At the end of Mass last Sunday, we were treated to an urgent appeal on behalf of the community food drive. I find these appeals incredibly annoying.
I dislike charities, all charities ... and it is not because I am not a charitable person. Nor am I denying that, under current circumstances, some charities do indeed provide appropriate relief to people in genuine need (as opposed to charities that are outright scams, charities that actually do more harm than good to the people they are supposed to be helping, charities that are social engineering fronts or globalist change agents, and, on the other side of the equation, as opposed to individuals who rely on charities to subsidize irresponsible behaviour).
I categorically dislike charities insofar as the legitimate need for charities, such as the food banks, only arises because the current, structurally dishonest financial system does not allow for the goods and services, which can be produced in such abundance by modern technology, to be effectively distributed to those who need them.
Charities are thus a sign of economic failure ... a failure which is entirely artificial in its causes and hence entirely unnecessary in its existence.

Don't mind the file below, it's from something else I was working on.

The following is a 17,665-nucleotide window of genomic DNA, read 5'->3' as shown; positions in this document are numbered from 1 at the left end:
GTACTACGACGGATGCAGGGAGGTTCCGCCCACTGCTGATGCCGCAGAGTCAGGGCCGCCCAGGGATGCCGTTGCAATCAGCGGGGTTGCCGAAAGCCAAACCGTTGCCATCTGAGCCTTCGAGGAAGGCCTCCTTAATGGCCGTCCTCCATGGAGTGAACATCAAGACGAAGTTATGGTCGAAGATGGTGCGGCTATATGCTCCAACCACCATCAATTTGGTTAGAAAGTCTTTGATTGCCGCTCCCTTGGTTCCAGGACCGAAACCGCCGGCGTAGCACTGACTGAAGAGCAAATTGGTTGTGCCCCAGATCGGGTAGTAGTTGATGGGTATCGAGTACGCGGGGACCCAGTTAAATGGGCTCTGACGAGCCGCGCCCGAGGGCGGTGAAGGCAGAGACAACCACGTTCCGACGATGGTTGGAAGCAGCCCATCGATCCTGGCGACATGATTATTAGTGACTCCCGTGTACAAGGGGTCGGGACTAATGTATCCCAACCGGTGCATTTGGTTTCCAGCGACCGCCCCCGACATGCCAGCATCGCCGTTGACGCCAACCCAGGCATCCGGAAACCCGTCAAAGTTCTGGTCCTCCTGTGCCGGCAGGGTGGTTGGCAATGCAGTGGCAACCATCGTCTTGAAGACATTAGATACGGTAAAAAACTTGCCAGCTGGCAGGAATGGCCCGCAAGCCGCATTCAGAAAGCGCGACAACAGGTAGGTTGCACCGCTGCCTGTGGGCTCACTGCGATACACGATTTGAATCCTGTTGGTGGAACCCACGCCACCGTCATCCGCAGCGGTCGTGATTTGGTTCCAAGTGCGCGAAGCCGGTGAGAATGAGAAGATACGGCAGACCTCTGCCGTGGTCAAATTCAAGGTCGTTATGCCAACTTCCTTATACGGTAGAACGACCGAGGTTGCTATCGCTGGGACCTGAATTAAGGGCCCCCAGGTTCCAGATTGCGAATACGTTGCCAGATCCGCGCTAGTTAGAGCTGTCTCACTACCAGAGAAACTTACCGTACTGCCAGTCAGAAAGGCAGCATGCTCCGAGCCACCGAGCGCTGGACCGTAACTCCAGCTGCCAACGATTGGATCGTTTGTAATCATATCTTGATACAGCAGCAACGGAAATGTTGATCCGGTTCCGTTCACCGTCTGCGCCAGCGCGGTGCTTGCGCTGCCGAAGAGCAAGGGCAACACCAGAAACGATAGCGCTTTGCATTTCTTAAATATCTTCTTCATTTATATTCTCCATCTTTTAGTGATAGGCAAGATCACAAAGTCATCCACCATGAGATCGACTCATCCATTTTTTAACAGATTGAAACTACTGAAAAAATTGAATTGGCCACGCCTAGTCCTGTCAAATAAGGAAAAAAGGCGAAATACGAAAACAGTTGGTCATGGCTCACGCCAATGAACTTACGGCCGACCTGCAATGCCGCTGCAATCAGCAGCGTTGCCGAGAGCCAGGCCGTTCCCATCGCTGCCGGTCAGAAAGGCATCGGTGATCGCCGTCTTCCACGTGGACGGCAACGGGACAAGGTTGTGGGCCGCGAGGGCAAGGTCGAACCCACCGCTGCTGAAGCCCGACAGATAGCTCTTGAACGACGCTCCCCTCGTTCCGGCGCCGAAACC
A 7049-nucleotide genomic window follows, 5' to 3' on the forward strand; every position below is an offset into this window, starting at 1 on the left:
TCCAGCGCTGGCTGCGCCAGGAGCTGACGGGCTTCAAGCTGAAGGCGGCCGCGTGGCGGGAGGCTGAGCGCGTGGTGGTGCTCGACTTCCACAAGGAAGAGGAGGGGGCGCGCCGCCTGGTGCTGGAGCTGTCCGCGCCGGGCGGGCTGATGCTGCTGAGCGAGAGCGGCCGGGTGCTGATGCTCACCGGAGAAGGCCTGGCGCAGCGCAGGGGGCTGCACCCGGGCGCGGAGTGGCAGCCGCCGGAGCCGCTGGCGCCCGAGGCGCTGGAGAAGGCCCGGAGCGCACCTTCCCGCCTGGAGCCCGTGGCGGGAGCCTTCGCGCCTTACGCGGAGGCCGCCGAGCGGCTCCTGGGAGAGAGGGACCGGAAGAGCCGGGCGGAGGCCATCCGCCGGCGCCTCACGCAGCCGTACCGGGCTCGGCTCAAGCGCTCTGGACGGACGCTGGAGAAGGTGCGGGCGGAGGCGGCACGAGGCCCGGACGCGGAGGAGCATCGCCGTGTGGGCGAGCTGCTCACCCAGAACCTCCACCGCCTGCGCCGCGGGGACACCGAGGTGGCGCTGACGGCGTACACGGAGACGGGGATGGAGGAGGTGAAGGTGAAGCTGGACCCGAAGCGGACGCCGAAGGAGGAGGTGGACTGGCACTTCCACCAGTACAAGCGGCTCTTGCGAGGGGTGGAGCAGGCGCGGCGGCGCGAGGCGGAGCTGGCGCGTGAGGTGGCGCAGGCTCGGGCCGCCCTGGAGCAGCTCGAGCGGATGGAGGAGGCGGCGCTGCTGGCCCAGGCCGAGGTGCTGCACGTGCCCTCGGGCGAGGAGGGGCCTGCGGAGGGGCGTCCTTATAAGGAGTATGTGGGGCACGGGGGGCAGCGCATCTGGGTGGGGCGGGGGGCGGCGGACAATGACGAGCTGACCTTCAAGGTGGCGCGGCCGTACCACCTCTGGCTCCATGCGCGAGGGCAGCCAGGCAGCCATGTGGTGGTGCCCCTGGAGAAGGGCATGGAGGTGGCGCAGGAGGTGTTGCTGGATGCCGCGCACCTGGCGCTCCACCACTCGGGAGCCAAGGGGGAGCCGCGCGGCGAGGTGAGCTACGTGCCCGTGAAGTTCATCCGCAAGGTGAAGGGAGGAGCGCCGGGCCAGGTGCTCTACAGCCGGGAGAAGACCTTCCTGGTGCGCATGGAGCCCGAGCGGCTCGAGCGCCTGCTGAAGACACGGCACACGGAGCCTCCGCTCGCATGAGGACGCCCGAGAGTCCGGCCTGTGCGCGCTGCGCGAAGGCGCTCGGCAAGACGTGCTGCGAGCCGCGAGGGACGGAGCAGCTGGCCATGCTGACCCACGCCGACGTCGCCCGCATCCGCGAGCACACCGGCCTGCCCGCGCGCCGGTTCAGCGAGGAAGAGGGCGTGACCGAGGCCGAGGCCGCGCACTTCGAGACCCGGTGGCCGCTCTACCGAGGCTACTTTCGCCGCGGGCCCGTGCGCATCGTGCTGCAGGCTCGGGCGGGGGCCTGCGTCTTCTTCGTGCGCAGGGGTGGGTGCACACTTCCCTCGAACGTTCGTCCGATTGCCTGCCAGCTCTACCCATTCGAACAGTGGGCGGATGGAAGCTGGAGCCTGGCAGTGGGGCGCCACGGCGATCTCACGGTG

To make matters worse, charities continually reinforce the distribution bottleneck by helping to prop up the oligarchic financial system, maintaining it in its dysfunctionality. They act as pressure release valves by mopping up or masking some of the mess which the existing economic order generates, thus allowing 'business as usual' to continue for another season.
Now, I'm quite sure that various charities also make some of their organizers and donors feel very good about themselves because they are 'helping the poor'. However, if such individuals were really interested in helping the poor, they should be fighting for a rational reform of the financial system, one that would enfranchise every citizen as a shareholder in his economic association. What people need, in strict justice, is a National Dividend, not handouts from their betters. True, this would make the charities redundant and destroy whatever political, economic, and social power that the sponsors and organizers of charities currently leverage on account of them, but that is the best possible result from the point of view of a genuinely charitable, i.e., not self-interested, individual.
Alas, dear reader, try explaining any of this to the hoi polloi and see how far you get ... I dare say that the experience will nevertheless be instructive: you will begin to grasp, if you haven't already, the tragic nature of our predicament.